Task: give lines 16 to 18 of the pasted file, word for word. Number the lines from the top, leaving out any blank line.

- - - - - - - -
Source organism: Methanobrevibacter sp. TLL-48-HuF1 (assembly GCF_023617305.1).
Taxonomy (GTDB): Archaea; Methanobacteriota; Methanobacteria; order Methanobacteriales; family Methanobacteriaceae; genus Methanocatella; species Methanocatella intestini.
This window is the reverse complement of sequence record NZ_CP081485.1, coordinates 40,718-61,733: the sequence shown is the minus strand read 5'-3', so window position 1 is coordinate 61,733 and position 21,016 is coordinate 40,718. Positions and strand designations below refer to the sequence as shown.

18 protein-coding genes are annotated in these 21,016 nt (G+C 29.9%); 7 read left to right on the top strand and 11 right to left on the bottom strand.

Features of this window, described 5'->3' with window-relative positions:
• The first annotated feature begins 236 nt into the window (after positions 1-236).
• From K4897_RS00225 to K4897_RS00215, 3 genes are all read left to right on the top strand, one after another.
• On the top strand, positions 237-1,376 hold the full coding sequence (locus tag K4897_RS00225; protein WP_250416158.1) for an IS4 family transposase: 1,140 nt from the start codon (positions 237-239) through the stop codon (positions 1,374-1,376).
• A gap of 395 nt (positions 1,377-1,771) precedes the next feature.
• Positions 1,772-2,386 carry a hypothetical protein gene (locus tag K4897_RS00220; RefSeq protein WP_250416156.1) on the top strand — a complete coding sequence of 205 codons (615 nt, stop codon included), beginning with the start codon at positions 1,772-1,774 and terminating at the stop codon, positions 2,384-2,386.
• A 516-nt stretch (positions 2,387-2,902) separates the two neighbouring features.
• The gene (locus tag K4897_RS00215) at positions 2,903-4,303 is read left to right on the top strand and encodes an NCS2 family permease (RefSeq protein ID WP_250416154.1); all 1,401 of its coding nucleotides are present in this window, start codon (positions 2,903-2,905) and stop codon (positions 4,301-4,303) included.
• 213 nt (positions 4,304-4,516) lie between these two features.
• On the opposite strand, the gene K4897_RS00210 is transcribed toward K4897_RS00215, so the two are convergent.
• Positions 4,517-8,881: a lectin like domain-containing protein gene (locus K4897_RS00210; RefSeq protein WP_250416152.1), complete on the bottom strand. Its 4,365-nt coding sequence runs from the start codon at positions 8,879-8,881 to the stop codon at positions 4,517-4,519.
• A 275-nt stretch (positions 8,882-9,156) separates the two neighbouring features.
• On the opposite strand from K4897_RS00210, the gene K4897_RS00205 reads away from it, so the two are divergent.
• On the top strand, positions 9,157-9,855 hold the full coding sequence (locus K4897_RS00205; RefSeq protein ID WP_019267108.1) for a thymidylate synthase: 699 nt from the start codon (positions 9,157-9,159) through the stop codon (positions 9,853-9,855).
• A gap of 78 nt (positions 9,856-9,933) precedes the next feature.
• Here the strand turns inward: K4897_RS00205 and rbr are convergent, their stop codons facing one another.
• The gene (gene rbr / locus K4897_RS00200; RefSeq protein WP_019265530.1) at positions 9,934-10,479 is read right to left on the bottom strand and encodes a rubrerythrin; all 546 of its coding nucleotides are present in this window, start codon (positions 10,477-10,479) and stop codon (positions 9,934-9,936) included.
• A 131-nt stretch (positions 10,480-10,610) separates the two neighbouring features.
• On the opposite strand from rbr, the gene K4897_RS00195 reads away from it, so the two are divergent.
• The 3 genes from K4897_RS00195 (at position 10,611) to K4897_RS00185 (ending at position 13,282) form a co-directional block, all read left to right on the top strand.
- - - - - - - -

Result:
• A 275-nt stretch (positions 8,882-9,156) separates the two neighbouring features.
• On the opposite strand from K4897_RS00210, the gene K4897_RS00205 reads away from it, so the two are divergent.
• On the top strand, positions 9,157-9,855 hold the full coding sequence (locus K4897_RS00205; RefSeq protein ID WP_019267108.1) for a thymidylate synthase: 699 nt from the start codon (positions 9,157-9,159) through the stop codon (positions 9,853-9,855).